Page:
Does anyone else out there own a Bagman? How are you finding it? Do you have an alternative or do you have any hacks to improve the design further? Please let me know in the comments below.

Happy riding!

Coffee outside by bike at Halewood Triangle Park

The day dawned bright and dry today so I decided on a ride along the Liverpool Loopline to one of my favourite spots, Halewood Triangle Park, where I’d spotted a great place for an outdoor brew.

The Trangia went in the Fjallraven ReKanken along with the coffee and I was off.

A chilly start saw gloves for the first time since the start of the year but the cold didn’t stop early morning walkers, runners and cyclists being out in force, which was great to see.

The Loopline is a former railway line that has been my escape throughout lockdown, a place where I can get away from traffic and the pressures of life. In fact it has been more than that for a long time. It’s been my way to work for a few years now.

Once at Halewood Triangle Park I found the spot I had eyed up and pitched up with the Trangia stove and soon had coffee on the boil.

I also had a great chat with a guy who instantly recognised the storm cooker. He used to run Duke of Edinburgh Award Scheme expeditions and the Trangia was the stove of choice for generations of DoE kids.

For me, combining the bike with coffee outside is the perfect combination. Using my favourite form of transport to take me to quiet places and enjoy the sights, sounds and smells of the outdoors while enjoying the ritual of coffee making.

Does anyone else enjoy coffee outdoors by bike? Let me know in the comments below.

Outdoor cooking: Chicken casserole in the garden on a Gelert Phoenix (Trangia 25 copy) stove

Today was spent on the home front, embracing some Sunday hygge vibes.

Susan and I had a loose plan to make a chicken casserole so I thought it was an ideal excuse to get the storm cooker set up in the garden and see if it was good as people claimed at making ‘proper food.’ So, intrepidly, I went forth.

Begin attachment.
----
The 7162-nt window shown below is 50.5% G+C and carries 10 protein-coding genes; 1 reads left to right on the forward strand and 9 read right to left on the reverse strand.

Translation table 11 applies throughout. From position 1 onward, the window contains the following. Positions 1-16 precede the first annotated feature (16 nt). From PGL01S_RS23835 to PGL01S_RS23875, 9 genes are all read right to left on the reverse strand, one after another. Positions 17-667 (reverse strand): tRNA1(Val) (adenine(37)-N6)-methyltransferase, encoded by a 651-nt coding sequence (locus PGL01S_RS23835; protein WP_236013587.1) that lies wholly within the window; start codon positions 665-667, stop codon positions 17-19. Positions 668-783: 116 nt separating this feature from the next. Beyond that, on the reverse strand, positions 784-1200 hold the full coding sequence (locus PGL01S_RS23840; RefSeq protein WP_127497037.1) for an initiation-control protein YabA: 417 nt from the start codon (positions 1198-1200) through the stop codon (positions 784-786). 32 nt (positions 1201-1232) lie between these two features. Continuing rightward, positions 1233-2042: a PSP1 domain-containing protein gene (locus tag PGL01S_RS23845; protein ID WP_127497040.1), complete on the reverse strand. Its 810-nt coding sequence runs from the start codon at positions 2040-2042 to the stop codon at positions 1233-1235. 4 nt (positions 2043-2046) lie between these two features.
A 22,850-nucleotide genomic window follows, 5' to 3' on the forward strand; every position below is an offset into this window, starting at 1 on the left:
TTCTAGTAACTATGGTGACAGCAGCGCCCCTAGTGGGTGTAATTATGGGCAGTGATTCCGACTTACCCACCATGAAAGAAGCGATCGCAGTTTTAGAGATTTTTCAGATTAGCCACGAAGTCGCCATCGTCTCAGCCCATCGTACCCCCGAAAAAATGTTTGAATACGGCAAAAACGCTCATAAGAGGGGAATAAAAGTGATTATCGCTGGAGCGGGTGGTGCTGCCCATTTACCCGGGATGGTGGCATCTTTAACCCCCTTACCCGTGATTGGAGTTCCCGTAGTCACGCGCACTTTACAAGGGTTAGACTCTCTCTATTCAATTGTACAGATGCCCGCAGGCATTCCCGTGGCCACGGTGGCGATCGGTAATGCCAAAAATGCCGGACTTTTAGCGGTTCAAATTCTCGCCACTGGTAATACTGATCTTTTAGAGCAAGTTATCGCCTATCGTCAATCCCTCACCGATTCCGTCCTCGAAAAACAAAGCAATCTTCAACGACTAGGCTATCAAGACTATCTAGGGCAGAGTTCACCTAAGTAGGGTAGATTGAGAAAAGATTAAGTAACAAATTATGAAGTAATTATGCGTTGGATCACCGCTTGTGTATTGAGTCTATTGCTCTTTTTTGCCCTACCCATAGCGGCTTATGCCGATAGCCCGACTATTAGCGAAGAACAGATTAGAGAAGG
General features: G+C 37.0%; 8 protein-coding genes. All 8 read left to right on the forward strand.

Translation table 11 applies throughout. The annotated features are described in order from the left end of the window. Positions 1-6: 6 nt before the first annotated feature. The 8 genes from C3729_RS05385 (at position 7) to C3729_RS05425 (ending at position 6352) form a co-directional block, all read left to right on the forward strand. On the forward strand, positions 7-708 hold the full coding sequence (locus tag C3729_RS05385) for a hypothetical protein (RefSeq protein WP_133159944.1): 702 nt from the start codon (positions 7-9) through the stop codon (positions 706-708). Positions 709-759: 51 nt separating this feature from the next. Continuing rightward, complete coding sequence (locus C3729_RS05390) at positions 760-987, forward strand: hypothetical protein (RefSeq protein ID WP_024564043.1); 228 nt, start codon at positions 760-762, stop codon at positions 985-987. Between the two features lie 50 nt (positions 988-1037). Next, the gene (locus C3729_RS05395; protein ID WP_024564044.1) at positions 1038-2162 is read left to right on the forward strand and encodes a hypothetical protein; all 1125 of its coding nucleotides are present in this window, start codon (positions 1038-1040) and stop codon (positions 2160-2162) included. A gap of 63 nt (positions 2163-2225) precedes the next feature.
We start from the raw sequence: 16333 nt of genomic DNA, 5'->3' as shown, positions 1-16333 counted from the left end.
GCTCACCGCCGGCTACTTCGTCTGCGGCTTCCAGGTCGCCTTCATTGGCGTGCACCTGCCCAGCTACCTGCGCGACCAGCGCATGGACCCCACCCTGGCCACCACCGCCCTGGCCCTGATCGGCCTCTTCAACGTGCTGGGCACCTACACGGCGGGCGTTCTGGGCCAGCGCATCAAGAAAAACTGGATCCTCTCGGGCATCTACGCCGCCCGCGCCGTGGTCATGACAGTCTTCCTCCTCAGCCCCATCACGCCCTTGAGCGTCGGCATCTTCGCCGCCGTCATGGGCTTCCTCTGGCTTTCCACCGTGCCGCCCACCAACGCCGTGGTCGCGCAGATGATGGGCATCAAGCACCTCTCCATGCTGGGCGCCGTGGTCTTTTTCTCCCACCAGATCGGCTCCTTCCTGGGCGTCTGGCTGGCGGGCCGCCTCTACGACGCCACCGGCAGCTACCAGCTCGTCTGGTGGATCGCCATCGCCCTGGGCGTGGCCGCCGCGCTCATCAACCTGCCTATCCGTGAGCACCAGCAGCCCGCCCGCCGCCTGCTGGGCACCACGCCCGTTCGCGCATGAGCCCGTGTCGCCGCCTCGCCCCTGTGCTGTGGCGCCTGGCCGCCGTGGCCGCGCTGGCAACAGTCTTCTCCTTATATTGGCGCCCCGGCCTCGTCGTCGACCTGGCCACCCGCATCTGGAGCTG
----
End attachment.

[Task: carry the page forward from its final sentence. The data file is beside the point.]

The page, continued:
I started by chopping an onion, some garlic, potatoes and carrots in the house before sautéing them in the frying pan. With a few sprays of FryLight (great for outdoor cooking BTW), this worked a treat, with no sticking on the anodized surface.

Once the veggies were sautéed, I transferred them to the bigger of the two pots, only losing a few carrots in the process, before adding a little cold water. Back on the storm cooker it went to bring it back to the boil.

Sea salt and a generous amount of black pepper went in, before popping the simmer ring on and letting things combine.

Then I got my second burner and trivet stand out to brew some cowboy coffee in the kettle. Why not? While the coffee brewed I added some pre-cooked chicken and two OXO chicken cubes and combined, letting the stock soak into the meat.

Just before I lost the light and the heavens opened, I drank my coffee and had time to savour the stew before rain stopped play.

I’m really impressed with the burn time on this system. About 45 minutes – enough time to soften the carrots and potatoes. I’m totally confident about preparing some real meals next time I’m out camping or day hiking.

Coffee outside in the rain with a storm cooker

Lockdown has made us all more inventive. Finding new ways of living, whether that’s working or recreating.

Work for me has predominantly been from home. Now we’re in a second lockdown here in the UK, once more our scope for exploring has been understandably diminished, so we need to find ways of expressing the urge to roam in a more local way.

So today I went for a ride in the rain with my Swedish style storm cooker in my bag. About 13 miles away, in the grounds of Speke Hall, I found the perfect place to sit and enjoy the ritual of boiling water and preparing coffee, with nothing but the sound of rain gently falling through the beams of ancient trees.